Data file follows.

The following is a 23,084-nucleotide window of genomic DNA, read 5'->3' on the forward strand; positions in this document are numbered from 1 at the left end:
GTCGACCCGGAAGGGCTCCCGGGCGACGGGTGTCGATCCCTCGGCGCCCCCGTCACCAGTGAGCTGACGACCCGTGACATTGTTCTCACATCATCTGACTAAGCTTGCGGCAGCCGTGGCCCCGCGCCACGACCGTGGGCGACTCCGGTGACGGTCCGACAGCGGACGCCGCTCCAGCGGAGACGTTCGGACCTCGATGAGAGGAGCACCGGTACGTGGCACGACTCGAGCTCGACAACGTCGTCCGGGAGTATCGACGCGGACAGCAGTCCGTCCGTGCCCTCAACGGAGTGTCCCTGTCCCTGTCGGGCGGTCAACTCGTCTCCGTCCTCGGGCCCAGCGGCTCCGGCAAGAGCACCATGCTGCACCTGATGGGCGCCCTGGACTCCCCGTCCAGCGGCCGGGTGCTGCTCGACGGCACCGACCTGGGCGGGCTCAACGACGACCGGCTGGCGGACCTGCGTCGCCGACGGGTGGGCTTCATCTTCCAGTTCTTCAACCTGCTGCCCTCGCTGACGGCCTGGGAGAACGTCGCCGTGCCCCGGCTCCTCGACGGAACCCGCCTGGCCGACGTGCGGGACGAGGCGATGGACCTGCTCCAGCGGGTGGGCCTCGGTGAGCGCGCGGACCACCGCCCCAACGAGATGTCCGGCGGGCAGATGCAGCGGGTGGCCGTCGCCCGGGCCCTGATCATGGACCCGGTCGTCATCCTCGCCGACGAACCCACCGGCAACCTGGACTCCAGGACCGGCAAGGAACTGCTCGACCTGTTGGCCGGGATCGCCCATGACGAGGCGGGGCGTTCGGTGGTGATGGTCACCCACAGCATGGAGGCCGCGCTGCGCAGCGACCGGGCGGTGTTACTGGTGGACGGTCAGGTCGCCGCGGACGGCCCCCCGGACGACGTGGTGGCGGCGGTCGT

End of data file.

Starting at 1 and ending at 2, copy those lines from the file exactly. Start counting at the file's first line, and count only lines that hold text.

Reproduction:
The following is a 23,084-nucleotide window of genomic DNA, read 5'->3' on the forward strand; positions in this document are numbered from 1 at the left end:
GTCGACCCGGAAGGGCTCCCGGGCGACGGGTGTCGATCCCTCGGCGCCCCCGTCACCAGTGAGCTGACGACCCGTGACATTGTTCTCACATCATCTGACTAAGCTTGCGGCAGCCGTGGCCCCGCGCCACGACCGTGGGCGACTCCGGTGACGGTCCGACAGCGGACGCCGCTCCAGCGGAGACGTTCGGACCTCGATGAGAGGAGCACCGGTACGTGGCACGACTCGAGCTCGACAACGTCGTCCGGGAGTATCGACGCGGACAGCAGTCCGTCCGTGCCCTCAACGGAGTGTCCCTGTCCCTGTCGGGCGGTCAACTCGTCTCCGTCCTCGGGCCCAGCGGCTCCGGCAAGAGCACCATGCTGCACCTGATGGGCGCCCTGGACTCCCCGTCCAGCGGCCGGGTGCTGCTCGACGGCACCGACCTGGGCGGGCTCAACGACGACCGGCTGGCGGACCTGCGTCGCCGACGGGTGGGCTTCATCTTCCAGTTCTTCAACCTGCTGCCCTCGCTGACGGCCTGGGAGAACGTCGCCGTGCCCCGGCTCCTCGACGGAACCCGCCTGGCCGACGTGCGGGACGAGGCGATGGACCTGCTCCAGCGGGTGGGCCTCGGTGAGCGCGCGGACCACCGCCCCAACGAGATGTCCGGCGGGCAGATGCAGCGGGTGGCCGTCGCCCGGGCCCTGATCATGGACCCGGTCGTCATCCTCGCCGACGAACCCACCGGCAACCTGGACTCCAGGACCGGCAAGGAACTGCTCGACCTGTTGGCCGGGATCGCCCATGACGAGGCGGGGCGTTCGGTGGTGATGGTCACCCACAGCATGGAGGCCGCGCTGCGCAGCGACCGGGCGGTGTTACTGGTGGACGGTCAGGTCGCCGCGGACGGCCCCCCGGACGACGTGGTGGCGGCGGTCGT